5. Don’t back down. If you have gathered all the information and know that you are right, don’t yield. Always be calm and courteous, but insistent. Do your research. If you are lucky enough to have a nurse or doctor in the family or in your circle of friends, discuss the issues with them. They may put your mind at ease with the medical advice you have been given, or they may indicate possible strategies for intervention.
6. Phone calls to professionals are most effective when you maintain a professional demeanour. The last thing you want to do is to alienate the people who hold your loved one’s life in their hands! Use phrases like “it seems that this is the case…”, or “is it not the case…?”, or “could you please explain to me…?”, or “it seems to me…” as opposed to “you made a mistake…”, or “you lied…”.
7. In the case of bureaucratic delays or rejections, where time is crucial to ensuring the well-being and best care of your patient, state that if necessary you are willing, while be it reluctantly, to go to wider public resources: the local newspaper or TV station.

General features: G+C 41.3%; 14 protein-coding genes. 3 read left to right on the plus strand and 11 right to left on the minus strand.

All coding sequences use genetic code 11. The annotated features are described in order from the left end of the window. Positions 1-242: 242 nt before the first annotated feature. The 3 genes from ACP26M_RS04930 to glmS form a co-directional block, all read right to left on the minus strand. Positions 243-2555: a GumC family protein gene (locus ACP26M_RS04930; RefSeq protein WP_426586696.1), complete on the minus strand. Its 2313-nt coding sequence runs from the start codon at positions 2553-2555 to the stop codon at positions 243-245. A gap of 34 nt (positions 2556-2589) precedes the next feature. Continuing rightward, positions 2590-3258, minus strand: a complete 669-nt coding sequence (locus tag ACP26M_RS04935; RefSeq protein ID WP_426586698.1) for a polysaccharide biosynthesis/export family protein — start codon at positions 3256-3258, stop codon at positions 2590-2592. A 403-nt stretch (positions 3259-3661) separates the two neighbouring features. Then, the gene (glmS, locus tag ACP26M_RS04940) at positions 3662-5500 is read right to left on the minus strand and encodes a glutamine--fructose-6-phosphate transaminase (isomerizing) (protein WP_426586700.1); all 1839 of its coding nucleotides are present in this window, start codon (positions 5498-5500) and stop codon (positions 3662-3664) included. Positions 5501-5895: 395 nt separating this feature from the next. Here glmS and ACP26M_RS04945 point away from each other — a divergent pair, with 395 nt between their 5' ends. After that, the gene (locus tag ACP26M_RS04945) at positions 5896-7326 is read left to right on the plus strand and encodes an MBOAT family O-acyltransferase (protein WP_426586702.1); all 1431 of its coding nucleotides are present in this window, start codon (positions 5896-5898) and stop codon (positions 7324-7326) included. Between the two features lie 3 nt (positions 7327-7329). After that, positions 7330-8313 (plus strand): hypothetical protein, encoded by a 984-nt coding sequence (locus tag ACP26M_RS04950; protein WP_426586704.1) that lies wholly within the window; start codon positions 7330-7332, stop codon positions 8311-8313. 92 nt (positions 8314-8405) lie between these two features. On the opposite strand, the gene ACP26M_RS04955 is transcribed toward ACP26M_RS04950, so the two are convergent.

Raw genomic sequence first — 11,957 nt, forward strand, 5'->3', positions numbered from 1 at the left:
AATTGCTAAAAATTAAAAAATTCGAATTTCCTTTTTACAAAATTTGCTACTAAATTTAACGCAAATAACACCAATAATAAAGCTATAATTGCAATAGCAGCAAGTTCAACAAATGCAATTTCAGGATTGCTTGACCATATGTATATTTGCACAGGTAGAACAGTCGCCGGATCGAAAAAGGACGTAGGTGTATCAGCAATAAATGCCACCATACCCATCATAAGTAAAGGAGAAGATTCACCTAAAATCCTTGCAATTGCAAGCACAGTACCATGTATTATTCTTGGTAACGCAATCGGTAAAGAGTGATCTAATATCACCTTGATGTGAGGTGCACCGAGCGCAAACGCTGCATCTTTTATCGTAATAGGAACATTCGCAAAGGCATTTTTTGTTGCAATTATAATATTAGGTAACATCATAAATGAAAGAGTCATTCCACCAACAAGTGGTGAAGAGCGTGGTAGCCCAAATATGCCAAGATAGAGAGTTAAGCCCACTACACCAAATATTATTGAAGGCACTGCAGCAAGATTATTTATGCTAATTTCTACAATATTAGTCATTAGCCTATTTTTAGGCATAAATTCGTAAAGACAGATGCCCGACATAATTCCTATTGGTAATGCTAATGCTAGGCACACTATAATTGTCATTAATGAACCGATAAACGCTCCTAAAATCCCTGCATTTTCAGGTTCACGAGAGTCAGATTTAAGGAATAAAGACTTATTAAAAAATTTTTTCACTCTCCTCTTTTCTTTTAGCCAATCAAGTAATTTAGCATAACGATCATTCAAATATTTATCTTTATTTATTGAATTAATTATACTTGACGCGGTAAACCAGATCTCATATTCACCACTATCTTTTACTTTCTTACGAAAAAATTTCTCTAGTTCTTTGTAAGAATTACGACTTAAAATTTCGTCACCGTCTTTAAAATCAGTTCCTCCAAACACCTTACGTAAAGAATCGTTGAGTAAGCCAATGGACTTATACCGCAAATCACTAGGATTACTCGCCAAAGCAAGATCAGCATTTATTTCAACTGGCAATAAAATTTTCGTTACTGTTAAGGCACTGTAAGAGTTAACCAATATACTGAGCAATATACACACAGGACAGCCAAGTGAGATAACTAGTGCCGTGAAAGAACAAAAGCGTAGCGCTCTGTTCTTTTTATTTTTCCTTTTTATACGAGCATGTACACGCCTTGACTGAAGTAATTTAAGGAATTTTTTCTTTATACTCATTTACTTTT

When writing a letter always copy to your MP or MLA and state that you are doing so. Assert and reassert the facts. When you have the evidence to back up your position, you need never back down.
8. You are your loved one’s lifeline. Never forget that. One of a caregiver’s first and foremost endeavour is to advocate for those who are under their care.
In North America it is estimated that the over 65 population will double to 70 million by 2030. In the US alone, the home care provided by family members or other unpaid members of the general public (friends, neighbours) in 2007 was already worth an estimated 370 billion dollars.
So, who is a caregiver? Are you a caregiver?
According to the American Family Caregiver Alliance you are a caregiver if you provide these services:
Buy groceries, cooks, cleans house or does laundry for someone who needs special help doing these things? (This sounds like what I did for every husband I ever had).
Help a family member get dressed, take a shower and take medicine?
Help with transferring someone in and out of bed, helps with physical therapy, injections, feeding tubes or other medical procedures?